‘Unbound Ties’ by Mary Ellen Gambutti

soft cartel may 2018

The dad takes scores of photos of his charming, chosen child whom the mom has styled in ringlets and dressed in organdy. Pride in the images he creates?  His ego nurtured in spite of loss of natural paternity? Yes, to both. Her parents adjust to their adoptive role with impeccable clothing and care, music lessons, and the best schools, within the constraints of his military career and frequent transfers.

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Reflected in a New York City shop window wearing fancy dress and diapers, who’s that little girl with her happy, young Mommy? She’s the one who brightens their lives, makes them a family. Mounds of photographs accrue to me as my parents and grandparents age and pass. Albums are devoted to childhood moments and immediate family. Others of known, unknown, and unbound ties. I recognize faces who have crossed my plane only in tangent; with whom I share neither heritage nor habit. I handle the rough, yellowed leaves in futile search of familiar captions, and commit to being caretaker of their memories–my adoptive ancestry.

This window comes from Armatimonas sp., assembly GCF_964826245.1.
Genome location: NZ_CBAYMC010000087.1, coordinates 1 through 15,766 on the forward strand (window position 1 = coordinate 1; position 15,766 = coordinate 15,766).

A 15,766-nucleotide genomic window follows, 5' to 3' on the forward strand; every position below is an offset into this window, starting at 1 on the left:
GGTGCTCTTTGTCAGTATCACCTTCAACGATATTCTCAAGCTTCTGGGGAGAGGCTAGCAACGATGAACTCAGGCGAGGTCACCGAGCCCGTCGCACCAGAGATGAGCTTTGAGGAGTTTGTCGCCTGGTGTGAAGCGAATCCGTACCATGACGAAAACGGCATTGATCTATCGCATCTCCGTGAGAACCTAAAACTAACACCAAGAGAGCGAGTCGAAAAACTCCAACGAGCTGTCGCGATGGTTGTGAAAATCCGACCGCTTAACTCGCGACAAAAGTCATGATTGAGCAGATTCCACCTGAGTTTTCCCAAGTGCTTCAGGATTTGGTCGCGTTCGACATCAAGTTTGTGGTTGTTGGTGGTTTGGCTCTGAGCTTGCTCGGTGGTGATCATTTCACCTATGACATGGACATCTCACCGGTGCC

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Sealed origin is best for all, the State and Agency dictate. Fall of 1957, I am six, and Dad stands at the head of my bed while Mom hovers at the foot.

“I’m going to tell you the story of where you came from: Mommy and Daddy adopted you. We brought you home, because you had no one, because you needed someone to love you and take care of you.” Sealed origin is best for all, the State and Agency dictate. Fall of 1957, I am six, and Dad stands at the head of my bed while Mom hovers at the foot.

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